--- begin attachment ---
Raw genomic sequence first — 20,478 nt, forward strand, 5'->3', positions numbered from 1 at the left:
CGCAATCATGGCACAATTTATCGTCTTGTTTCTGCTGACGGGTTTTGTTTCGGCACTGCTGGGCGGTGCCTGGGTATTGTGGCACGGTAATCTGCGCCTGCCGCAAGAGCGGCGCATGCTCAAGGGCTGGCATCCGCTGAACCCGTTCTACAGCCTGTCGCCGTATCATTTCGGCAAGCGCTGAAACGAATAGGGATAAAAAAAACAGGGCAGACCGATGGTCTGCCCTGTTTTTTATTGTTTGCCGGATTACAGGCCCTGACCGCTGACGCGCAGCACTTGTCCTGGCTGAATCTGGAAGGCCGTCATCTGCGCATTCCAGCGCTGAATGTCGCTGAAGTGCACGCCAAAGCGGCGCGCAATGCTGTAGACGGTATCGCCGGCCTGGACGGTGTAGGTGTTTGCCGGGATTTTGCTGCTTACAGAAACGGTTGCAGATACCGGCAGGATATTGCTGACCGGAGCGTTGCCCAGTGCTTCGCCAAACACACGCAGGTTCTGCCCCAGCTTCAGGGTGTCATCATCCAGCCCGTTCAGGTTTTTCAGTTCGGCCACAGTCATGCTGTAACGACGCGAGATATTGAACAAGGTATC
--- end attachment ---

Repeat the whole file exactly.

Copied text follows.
Raw genomic sequence first — 20,478 nt, forward strand, 5'->3', positions numbered from 1 at the left:
CGCAATCATGGCACAATTTATCGTCTTGTTTCTGCTGACGGGTTTTGTTTCGGCACTGCTGGGCGGTGCCTGGGTATTGTGGCACGGTAATCTGCGCCTGCCGCAAGAGCGGCGCATGCTCAAGGGCTGGCATCCGCTGAACCCGTTCTACAGCCTGTCGCCGTATCATTTCGGCAAGCGCTGAAACGAATAGGGATAAAAAAAACAGGGCAGACCGATGGTCTGCCCTGTTTTTTATTGTTTGCCGGATTACAGGCCCTGACCGCTGACGCGCAGCACTTGTCCTGGCTGAATCTGGAAGGCCGTCATCTGCGCATTCCAGCGCTGAATGTCGCTGAAGTGCACGCCAAAGCGGCGCGCAATGCTGTAGACGGTATCGCCGGCCTGGACGGTGTAGGTGTTTGCCGGGATTTTGCTGCTTACAGAAACGGTTGCAGATACCGGCAGGATATTGCTGACCGGAGCGTTGCCCAGTGCTTCGCCAAACACACGCAGGTTCTGCCCCAGCTTCAGGGTGTCATCATCCAGCCCGTTCAGGTTTTTCAGTTCGGCCACAGTCATGCTGTAACGACGCGAGATATTGAACAAGGTATC